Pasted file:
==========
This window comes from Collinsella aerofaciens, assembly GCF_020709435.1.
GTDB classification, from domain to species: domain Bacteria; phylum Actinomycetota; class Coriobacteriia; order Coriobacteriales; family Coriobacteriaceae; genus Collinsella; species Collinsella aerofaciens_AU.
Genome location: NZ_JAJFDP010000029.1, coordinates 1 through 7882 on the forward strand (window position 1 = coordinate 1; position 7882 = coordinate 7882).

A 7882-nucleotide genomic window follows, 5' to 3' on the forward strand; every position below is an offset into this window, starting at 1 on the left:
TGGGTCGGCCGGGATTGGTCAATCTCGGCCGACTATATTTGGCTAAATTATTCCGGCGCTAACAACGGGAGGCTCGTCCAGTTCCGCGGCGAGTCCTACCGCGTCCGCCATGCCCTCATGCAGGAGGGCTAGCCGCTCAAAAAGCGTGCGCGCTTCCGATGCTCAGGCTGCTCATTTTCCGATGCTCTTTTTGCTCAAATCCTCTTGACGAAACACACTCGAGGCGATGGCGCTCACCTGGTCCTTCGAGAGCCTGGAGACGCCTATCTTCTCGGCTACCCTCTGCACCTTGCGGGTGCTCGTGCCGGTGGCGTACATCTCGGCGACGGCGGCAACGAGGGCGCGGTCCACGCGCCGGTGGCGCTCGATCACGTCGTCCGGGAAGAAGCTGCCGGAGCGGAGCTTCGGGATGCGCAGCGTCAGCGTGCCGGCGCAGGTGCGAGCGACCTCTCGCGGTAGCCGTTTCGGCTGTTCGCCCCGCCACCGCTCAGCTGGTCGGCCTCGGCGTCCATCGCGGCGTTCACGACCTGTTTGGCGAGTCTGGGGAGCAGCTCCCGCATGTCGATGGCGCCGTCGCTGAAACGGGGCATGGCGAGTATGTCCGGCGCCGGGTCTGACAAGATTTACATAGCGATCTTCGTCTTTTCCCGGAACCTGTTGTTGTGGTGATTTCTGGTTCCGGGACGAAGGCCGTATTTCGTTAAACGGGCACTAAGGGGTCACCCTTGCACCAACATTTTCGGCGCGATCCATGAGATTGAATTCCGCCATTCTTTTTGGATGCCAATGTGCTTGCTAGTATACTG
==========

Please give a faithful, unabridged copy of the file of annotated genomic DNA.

This window comes from Collinsella aerofaciens, assembly GCF_020709435.1.
GTDB classification, from domain to species: domain Bacteria; phylum Actinomycetota; class Coriobacteriia; order Coriobacteriales; family Coriobacteriaceae; genus Collinsella; species Collinsella aerofaciens_AU.
Genome location: NZ_JAJFDP010000029.1, coordinates 1 through 7882 on the forward strand (window position 1 = coordinate 1; position 7882 = coordinate 7882).

A 7882-nucleotide genomic window follows, 5' to 3' on the forward strand; every position below is an offset into this window, starting at 1 on the left:
TGGGTCGGCCGGGATTGGTCAATCTCGGCCGACTATATTTGGCTAAATTATTCCGGCGCTAACAACGGGAGGCTCGTCCAGTTCCGCGGCGAGTCCTACCGCGTCCGCCATGCCCTCATGCAGGAGGGCTAGCCGCTCAAAAAGCGTGCGCGCTTCCGATGCTCAGGCTGCTCATTTTCCGATGCTCTTTTTGCTCAAATCCTCTTGACGAAACACACTCGAGGCGATGGCGCTCACCTGGTCCTTCGAGAGCCTGGAGACGCCTATCTTCTCGGCTACCCTCTGCACCTTGCGGGTGCTCGTGCCGGTGGCGTACATCTCGGCGACGGCGGCAACGAGGGCGCGGTCCACGCGCCGGTGGCGCTCGATCACGTCGTCCGGGAAGAAGCTGCCGGAGCGGAGCTTCGGGATGCGCAGCGTCAGCGTGCCGGCGCAGGTGCGAGCGACCTCTCGCGGTAGCCGTTTCGGCTGTTCGCCCCGCCACCGCTCAGCTGGTCGGCCTCGGCGTCCATCGCGGCGTTCACGACCTGTTTGGCGAGTCTGGGGAGCAGCTCCCGCATGTCGATGGCGCCGTCGCTGAAACGGGGCATGGCGAGTATGTCCGGCGCCGGGTCTGACAAGATTTACATAGCGATCTTCGTCTTTTCCCGGAACCTGTTGTTGTGGTGATTTCTGGTTCCGGGACGAAGGCCGTATTTCGTTAAACGGGCACTAAGGGGTCACCCTTGCACCAACATTTTCGGCGCGATCCATGAGATTGAATTCCGCCATTCTTTTTGGATGCCAATGTGCTTGCTAGTATACTG